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Display this news only Grandson of Legendary John Deere Inventor Calls Out Company On Right To Repair
03/21/19English
Slashdot chicksdaddy writes: The grandson of Theo Brown, a legendary engineer and inventor for John Deere who patented, among other things, the manure spreader is calling out the company his grandfather served for decades for its opposition to right to repair legislation being considered in Illinois. In an opinion piece published by The Security Ledger entitled "My Grandfather's John Deere would support Our Right to Repair," Willie Cade notes that his grandfather, Theophilus Brown is credited with 158 patents, some 70% of them for Deere & Co., including the manure spreader in 1915. His grandfather used to travel the country to meet with Deere customers and see his creations at work in the field. His hope, Cade said, was to help the company's customers be more efficient and improve their lives with his inventions.

In contrast, Cade said the John Deere of the 21st Century engages in a very different kind of business model: imposing needless costs on their customers. An example of this kind of rent seeking is using software locks and other barriers to repair -- such as refusing to sell replacement parts -- in order to force customers to use authorized John Deere technicians to do repairs at considerably higher cost and hassle. "It undermines what my grandfather was all about," he writes. Cade, who founded the Electronics Reuse Conference, is supporting right to repair legislation that is being considered in Illinois and opposed by John Deere and the industry groups it backs. "Farmers who can't repair farm equipment and a wide spectrum of Americans who can't repair their smartphones are pushing back in states across the country."


Display this news only Jury Finds Bayer's Roundup Weedkiller Caused Man's Cancer
03/20/19English
Slashdot An anonymous reader quotes a report from Reuters: Shares in Germany's Bayer's fell more than 12 percent on Wednesday after a second U.S. jury ruled its Roundup weed killer caused cancer. Tuesday's unanimous jury decision in San Francisco federal court was not a finding of Bayer's liability for the cancer of plaintiff Edwin Hardeman. Liability and damages will be decided by the same jury in a second trial phase beginning on Wednesday. Bayer, which denies allegations that glyphosate or Roundup cause cancer, said it was disappointed with the jury's initial decision. Bayer acquired Monsanto, the longtime maker of Roundup, for $63 billion last year. The case was only the second of some 11,200 Roundup lawsuits to go to trial in the United States. Another California man was awarded $289 million in August after a state court jury found Roundup caused his cancer. That award was later reduced to $78 million and is on appeal.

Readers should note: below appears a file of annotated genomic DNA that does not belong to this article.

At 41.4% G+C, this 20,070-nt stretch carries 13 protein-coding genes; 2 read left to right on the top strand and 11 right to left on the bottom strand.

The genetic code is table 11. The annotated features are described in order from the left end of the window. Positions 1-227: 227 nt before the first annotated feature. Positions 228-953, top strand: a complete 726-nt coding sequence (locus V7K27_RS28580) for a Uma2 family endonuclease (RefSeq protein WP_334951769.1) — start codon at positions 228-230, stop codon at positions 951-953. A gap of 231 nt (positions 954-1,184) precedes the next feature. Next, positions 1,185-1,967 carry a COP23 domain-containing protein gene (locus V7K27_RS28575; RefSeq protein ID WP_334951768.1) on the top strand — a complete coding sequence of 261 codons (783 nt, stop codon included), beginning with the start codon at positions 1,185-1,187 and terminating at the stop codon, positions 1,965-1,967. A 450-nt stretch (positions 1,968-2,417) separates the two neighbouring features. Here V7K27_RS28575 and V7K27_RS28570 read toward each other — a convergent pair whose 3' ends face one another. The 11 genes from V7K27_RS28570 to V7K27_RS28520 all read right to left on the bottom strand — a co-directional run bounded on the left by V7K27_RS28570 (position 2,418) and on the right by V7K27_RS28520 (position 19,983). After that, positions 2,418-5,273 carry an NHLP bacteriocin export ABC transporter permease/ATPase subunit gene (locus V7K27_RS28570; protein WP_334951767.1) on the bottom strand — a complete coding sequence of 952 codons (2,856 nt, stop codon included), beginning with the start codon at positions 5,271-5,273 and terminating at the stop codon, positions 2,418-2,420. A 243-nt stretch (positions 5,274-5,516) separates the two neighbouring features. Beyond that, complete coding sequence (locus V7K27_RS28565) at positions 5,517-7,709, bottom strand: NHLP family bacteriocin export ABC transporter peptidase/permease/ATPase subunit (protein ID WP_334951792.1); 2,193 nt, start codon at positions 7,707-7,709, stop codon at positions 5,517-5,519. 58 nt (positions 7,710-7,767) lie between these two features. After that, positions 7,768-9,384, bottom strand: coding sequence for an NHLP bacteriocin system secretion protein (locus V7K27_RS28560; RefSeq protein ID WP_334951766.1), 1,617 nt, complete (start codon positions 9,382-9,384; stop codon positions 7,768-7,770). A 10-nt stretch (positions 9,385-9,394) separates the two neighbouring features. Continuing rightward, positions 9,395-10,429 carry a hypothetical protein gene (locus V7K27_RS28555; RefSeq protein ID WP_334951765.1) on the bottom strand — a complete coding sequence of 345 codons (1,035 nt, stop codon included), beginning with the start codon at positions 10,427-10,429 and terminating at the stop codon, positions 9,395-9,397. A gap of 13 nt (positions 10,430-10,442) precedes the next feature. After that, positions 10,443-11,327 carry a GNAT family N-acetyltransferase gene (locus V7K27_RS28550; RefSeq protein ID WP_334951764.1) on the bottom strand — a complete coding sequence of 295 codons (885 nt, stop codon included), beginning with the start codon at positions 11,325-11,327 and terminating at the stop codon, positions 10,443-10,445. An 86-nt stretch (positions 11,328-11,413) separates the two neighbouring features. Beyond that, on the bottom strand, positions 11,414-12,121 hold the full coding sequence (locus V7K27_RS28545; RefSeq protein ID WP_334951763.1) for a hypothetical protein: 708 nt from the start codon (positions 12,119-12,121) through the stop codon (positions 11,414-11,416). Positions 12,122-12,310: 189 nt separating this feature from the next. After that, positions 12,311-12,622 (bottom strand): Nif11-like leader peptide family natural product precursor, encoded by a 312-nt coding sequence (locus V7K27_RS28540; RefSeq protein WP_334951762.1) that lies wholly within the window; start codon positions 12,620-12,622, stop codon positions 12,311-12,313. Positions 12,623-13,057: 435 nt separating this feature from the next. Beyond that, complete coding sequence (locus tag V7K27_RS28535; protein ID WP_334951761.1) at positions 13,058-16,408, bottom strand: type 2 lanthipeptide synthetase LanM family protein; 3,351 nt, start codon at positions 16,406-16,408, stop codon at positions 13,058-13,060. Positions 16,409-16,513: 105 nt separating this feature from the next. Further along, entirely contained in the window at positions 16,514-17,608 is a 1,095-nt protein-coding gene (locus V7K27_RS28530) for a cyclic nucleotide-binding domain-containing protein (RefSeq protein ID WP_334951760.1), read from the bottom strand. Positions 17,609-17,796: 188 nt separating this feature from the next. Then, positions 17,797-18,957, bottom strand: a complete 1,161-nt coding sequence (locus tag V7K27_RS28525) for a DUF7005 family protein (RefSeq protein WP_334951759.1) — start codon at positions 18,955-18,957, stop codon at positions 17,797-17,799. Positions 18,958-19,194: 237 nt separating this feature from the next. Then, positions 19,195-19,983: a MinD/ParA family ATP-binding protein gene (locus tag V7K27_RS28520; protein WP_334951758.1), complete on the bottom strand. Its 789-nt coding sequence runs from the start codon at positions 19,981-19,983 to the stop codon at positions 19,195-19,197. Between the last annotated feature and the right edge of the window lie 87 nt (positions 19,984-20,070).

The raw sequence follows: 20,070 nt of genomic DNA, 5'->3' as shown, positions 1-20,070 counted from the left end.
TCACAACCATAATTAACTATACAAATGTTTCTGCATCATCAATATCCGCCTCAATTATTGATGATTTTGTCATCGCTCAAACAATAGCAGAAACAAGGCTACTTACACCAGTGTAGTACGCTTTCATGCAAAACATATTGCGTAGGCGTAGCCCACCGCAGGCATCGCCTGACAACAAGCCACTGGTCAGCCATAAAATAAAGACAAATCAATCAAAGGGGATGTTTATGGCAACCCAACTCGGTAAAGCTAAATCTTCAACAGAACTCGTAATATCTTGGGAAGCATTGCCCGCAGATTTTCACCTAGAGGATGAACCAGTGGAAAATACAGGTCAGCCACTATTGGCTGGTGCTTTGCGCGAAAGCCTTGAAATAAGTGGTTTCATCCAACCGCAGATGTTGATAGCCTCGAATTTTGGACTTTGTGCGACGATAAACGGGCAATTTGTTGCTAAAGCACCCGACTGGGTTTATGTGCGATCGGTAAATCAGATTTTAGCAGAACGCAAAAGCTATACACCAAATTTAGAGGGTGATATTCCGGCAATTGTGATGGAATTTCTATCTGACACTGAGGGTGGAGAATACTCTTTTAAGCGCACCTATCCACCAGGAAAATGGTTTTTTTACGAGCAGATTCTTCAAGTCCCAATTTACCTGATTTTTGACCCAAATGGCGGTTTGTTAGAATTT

Bayer had claimed that jury was overly influenced by plaintiffs' lawyers allegations of corporate misconduct and did not focus on the science. U.S. District Judge Vince Chhabria called such evidence "a distraction" from the scientific question of whether glyphosate causes cancer. He split the Hardeman case into two phases: one to decide causation, the other to determine Bayer's potential liability and damages. Under Chhabria's order, the second phase would only take place if the jury found Roundup to be a substantial factor in causing Hardeman's non-Hodgkin's lymphoma. The jury found that it was on Tuesday.


Display this news only Kids From At Least 112 Countries, Including the US, Go on Strike To Protest Climate Change
03/15/19English
Slashdot It started 29 weeks ago when 16-year-old Swede Greta Thunberg began skipping school on Fridays to protest climate change by standing outside of her nation's parliament building. Today, kids from more than 110 countries, including the United States, are following Thunberg's lead and will play hooky from classes for something they think is ultimately more important: preventing the warming of their planet. Live updates, from The Guardian. Further reading: Thousands of scientists are backing the kids striking for climate change.